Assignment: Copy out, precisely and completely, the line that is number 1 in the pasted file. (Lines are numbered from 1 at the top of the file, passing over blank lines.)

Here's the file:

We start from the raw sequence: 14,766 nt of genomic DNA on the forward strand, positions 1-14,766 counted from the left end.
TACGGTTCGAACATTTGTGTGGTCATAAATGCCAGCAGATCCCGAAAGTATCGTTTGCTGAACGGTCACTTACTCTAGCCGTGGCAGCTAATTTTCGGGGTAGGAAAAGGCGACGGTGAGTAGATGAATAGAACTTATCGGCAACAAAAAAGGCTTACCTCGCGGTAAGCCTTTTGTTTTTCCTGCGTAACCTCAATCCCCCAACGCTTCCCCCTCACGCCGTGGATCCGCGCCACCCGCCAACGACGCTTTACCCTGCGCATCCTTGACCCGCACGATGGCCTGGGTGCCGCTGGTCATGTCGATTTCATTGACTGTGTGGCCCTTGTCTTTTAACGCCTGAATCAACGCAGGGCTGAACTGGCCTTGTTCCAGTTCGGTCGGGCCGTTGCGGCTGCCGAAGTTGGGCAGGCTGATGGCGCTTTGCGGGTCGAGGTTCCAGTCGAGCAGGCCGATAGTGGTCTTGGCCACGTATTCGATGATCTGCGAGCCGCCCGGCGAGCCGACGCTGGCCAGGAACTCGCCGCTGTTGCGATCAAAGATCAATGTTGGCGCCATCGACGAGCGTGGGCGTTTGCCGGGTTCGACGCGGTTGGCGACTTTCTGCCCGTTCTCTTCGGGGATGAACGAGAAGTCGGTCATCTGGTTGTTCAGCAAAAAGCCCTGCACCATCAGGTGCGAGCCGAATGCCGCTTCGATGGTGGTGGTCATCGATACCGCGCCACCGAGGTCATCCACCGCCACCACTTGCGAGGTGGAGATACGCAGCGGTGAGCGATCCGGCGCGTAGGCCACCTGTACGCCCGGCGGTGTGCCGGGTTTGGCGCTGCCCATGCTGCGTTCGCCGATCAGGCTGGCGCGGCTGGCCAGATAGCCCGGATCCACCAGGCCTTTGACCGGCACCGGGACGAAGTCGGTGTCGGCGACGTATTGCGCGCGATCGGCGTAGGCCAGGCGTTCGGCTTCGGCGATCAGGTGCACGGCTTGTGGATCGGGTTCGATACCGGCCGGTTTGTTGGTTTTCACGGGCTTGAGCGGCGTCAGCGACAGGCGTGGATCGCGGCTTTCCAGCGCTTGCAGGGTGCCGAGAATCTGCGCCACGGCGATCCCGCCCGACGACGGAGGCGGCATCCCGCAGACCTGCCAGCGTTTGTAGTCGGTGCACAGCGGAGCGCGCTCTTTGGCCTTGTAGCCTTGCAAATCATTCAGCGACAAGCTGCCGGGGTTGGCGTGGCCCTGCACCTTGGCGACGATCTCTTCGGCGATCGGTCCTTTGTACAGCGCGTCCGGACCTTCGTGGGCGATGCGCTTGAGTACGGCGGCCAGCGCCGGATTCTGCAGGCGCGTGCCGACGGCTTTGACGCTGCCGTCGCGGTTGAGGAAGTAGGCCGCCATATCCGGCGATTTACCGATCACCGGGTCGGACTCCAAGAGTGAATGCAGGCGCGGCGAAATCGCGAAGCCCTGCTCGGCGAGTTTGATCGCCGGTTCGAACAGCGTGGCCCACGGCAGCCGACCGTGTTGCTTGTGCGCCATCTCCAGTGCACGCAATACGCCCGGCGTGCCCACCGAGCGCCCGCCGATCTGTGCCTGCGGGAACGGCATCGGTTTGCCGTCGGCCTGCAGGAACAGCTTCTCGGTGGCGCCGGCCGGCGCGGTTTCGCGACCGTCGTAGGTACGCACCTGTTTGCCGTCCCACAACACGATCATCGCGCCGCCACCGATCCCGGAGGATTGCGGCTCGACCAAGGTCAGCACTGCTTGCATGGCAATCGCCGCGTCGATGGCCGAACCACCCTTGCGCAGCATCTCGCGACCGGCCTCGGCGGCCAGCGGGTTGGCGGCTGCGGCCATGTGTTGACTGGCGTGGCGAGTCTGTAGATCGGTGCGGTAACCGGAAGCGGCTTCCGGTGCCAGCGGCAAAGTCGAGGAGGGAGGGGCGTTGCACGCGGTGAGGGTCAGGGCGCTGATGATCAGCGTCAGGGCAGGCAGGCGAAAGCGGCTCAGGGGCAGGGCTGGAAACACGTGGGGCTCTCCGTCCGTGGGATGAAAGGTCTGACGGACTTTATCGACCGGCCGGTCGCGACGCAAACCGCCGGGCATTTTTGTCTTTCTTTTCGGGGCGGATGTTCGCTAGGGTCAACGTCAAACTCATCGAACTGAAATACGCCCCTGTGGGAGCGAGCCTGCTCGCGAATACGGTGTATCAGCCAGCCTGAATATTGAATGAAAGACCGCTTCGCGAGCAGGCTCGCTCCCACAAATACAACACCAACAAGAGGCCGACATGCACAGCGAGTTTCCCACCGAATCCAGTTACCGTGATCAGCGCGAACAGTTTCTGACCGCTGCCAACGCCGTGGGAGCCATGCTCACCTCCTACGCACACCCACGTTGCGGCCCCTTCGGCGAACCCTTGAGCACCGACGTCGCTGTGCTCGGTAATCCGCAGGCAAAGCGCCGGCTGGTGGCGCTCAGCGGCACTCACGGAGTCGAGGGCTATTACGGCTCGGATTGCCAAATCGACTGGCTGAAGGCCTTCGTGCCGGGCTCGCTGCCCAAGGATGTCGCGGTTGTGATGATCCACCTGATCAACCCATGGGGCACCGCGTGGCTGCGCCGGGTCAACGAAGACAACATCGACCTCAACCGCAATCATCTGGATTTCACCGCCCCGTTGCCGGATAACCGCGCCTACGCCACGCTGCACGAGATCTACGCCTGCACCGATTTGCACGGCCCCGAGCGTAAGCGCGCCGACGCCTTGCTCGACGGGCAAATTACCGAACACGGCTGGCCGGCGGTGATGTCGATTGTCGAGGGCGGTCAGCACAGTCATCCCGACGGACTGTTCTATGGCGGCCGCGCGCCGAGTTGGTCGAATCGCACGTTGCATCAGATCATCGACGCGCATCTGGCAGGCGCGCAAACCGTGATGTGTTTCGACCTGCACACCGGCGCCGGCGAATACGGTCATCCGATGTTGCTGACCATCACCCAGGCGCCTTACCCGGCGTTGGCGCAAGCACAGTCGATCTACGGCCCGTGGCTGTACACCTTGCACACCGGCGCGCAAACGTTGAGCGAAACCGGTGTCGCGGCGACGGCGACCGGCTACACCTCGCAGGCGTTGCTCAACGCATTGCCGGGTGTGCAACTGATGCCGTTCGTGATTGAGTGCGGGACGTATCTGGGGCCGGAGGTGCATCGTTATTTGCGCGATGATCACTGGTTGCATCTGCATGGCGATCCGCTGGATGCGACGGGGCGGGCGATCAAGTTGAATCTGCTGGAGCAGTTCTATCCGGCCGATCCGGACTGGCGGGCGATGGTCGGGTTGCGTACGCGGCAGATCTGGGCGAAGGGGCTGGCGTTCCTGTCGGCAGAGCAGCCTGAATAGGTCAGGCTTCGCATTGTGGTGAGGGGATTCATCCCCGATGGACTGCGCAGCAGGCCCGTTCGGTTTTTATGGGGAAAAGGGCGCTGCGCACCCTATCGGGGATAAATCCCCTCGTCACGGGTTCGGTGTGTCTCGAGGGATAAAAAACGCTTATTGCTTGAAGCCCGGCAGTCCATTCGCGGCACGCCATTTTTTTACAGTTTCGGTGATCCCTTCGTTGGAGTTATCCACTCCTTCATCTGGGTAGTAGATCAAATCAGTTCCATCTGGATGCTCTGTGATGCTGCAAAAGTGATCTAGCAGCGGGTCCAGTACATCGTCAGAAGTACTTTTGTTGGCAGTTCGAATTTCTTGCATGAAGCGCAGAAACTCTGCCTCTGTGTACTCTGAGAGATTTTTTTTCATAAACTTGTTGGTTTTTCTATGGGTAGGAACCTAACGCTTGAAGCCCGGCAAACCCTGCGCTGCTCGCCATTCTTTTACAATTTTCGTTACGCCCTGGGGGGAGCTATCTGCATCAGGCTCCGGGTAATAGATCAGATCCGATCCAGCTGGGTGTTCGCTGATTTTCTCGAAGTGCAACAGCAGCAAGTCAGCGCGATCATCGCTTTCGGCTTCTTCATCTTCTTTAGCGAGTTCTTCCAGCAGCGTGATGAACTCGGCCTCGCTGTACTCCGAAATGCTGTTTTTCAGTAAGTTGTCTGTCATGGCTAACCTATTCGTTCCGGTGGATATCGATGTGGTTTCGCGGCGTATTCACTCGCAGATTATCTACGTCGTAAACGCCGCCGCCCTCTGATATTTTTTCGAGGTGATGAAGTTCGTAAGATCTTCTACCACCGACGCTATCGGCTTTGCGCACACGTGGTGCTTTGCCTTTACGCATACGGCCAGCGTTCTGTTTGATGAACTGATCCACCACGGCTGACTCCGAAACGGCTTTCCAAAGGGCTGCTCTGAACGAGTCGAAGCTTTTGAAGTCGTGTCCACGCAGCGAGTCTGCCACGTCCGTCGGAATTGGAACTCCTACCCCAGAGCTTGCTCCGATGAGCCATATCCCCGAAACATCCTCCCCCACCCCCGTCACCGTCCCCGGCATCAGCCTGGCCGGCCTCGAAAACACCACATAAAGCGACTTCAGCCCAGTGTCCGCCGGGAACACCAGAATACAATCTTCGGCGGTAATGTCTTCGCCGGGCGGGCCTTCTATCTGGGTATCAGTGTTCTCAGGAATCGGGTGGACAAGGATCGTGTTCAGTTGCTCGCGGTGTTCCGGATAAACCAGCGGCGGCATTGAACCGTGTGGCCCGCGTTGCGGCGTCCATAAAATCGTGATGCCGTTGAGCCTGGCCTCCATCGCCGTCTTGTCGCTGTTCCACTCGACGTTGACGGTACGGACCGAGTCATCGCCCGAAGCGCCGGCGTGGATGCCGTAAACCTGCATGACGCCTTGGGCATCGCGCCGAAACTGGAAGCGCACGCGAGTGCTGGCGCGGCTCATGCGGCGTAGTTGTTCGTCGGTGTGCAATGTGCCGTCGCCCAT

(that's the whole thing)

We start from the raw sequence: 14,766 nt of genomic DNA on the forward strand, positions 1-14,766 counted from the left end.